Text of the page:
Foxes sniff out chance to make long-ball game pay dividends
Up went the ball, into the night sky, and there it seemed to hang: spinning, swirling, planning, plotting.
Down below, Pablo Sarabia swirled underneath it, gauging its trajectory, unsure whether he wanted it to land or not.
Out of the corner of his eye, he would have seen Marc Albrighton and Wilfred Ndidi chasing him down like hungry hounds. Sarabia leapt, and so did they.
A dull thud of shoulders. The ball bounced out for a throw. Leicester v Sevilla was eight seconds old.
There is a sort of dark magic to the long ball, football's oldest tactic yet perhaps one of its least understood. You might even call it beauty: the fanciful optimism of relinquishing the ball at your feet and casting it to the skies, to the winds, to gravity, to randomness, to chaos.
You play the long ball when you want to entrust yourself to fate. You play it if you are feeling lucky.
Most football teams see chance as their enemy: the enemy of certainty, the enemy of control, the enemy of all those thousands of hours spent pausing and rewinding scouting videos, scrawling on chalkboards, training and drilling.
Not Leicester. They do all that stuff, too, of course, but they also know what you cannot control.
This is hardly surprising. When your 5,000/1 Premier League title shot has come in, then you are probably inclined to believe chance is your friend.
When the opposition are palpably better than you - with all due respect to your Danny Simpsons and Robert Huths - then chance is the leveller. When allied with a greasy pitch, a partisan crowd and an unshakeable belief, then chance is your best chance.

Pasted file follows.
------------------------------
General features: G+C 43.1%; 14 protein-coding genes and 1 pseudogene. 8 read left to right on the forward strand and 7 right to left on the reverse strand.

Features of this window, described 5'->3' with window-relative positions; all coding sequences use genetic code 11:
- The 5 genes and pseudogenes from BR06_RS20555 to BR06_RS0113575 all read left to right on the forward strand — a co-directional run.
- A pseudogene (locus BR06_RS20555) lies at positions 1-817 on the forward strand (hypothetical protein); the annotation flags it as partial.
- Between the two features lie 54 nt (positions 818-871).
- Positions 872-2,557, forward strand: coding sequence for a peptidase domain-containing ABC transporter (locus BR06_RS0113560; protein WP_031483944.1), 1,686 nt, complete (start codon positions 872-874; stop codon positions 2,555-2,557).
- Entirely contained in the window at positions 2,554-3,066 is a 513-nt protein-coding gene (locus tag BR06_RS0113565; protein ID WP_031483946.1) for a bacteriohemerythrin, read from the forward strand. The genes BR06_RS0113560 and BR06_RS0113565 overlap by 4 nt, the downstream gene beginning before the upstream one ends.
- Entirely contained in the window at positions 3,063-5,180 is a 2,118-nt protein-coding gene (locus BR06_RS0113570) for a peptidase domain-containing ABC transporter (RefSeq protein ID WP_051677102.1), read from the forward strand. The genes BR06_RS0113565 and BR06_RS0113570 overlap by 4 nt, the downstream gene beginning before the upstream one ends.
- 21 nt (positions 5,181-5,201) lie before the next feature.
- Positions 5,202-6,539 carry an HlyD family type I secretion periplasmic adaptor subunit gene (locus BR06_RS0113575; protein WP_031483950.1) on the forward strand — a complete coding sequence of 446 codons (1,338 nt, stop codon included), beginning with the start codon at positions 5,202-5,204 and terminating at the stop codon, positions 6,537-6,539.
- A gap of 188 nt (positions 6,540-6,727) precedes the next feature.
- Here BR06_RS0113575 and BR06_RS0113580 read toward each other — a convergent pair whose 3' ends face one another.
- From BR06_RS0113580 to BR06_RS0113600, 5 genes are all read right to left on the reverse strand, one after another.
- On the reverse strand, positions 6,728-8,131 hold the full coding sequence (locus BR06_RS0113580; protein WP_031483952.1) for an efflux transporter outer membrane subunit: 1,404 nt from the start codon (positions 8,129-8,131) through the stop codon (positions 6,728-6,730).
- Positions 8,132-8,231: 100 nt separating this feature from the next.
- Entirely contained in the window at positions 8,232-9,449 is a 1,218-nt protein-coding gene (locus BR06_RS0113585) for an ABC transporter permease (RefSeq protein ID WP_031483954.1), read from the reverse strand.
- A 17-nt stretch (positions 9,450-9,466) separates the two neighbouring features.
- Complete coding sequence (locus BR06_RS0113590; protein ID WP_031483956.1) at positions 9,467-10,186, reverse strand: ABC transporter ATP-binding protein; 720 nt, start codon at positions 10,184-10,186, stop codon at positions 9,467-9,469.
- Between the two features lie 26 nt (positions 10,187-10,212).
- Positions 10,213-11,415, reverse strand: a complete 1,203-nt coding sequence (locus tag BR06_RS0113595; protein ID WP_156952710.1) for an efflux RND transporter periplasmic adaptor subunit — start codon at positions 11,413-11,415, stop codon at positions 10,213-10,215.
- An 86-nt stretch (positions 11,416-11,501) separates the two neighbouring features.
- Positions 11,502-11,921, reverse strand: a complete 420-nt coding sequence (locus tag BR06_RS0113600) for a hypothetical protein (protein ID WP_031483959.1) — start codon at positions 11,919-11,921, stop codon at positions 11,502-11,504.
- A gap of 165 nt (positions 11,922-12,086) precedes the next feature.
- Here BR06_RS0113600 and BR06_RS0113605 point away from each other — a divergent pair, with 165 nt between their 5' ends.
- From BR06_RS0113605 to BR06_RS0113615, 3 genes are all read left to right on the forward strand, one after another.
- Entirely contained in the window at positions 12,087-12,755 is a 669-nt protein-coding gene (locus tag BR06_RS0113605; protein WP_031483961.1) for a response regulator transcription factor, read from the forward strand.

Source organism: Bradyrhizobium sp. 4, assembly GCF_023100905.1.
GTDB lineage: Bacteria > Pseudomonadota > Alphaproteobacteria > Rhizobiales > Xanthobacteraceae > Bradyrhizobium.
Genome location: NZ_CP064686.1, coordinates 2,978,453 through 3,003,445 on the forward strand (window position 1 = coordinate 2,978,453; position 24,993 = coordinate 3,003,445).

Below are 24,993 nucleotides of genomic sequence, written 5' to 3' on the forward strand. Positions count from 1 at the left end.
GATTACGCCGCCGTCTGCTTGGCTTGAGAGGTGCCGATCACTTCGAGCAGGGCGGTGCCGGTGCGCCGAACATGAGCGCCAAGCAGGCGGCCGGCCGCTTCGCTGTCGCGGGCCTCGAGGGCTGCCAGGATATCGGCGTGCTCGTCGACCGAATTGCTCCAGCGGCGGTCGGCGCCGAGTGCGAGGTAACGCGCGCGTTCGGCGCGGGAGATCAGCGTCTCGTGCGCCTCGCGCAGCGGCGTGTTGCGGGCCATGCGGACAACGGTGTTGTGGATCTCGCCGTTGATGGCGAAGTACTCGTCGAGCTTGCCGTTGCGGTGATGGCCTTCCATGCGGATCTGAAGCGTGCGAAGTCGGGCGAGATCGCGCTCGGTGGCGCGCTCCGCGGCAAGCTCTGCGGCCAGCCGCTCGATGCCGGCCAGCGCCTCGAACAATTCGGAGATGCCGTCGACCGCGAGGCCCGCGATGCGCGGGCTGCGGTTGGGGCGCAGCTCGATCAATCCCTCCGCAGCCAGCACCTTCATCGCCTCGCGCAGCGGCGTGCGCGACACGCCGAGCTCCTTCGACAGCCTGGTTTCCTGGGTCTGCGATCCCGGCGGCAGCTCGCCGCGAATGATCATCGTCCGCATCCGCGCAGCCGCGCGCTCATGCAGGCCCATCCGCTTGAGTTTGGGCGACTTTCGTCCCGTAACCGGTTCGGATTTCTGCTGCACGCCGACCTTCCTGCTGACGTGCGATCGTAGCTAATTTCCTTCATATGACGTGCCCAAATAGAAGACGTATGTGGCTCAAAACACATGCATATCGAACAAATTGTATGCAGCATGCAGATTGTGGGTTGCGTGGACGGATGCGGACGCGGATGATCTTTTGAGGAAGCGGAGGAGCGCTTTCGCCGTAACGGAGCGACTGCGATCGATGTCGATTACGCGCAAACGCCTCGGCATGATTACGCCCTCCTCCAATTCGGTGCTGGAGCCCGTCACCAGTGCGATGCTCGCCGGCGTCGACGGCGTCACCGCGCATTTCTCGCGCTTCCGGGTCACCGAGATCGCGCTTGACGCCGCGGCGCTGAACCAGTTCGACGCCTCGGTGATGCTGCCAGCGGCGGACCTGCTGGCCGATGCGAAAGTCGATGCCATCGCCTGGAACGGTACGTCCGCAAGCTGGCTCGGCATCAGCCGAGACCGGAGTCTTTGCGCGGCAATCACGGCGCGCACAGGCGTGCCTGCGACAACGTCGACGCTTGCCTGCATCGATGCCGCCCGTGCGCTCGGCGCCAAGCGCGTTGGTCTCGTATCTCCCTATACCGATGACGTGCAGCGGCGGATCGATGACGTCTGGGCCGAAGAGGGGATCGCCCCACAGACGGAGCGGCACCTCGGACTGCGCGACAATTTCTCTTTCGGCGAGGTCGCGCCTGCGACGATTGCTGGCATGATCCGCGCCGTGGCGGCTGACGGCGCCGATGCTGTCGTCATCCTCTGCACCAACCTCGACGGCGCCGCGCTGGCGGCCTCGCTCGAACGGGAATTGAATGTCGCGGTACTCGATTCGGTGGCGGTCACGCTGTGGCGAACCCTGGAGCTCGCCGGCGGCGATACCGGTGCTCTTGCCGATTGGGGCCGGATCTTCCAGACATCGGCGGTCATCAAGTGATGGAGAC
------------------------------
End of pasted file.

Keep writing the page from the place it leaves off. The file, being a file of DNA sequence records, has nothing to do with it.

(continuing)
And so, having rolled the dice by changing their manager after the first leg, Leicester crossed their fingers and hoped for the best.
Of course, for the long ball to work at this level you need your running game to be perfect. And here Leicester chased with the snap and the vigour of champions. At their best, they defend not in ones and twos but fives and sixes.
They hound you so relentlessly that often the only outlet is behind them. In other words, by playing a long ball over the top. And so effortlessly, almost imperceptibly, Leicester have coerced you into playing their game.
So, improbably, miraculously, Leicester fight on. Theirs is a simple but deceptively courageous ethos: get the ball in the air. Get in a block. Get in a tackle. Have a shot. Trust to fate.
And now fate, having delivered them a Premier League title, has delivered them into a Champions League quarter-final.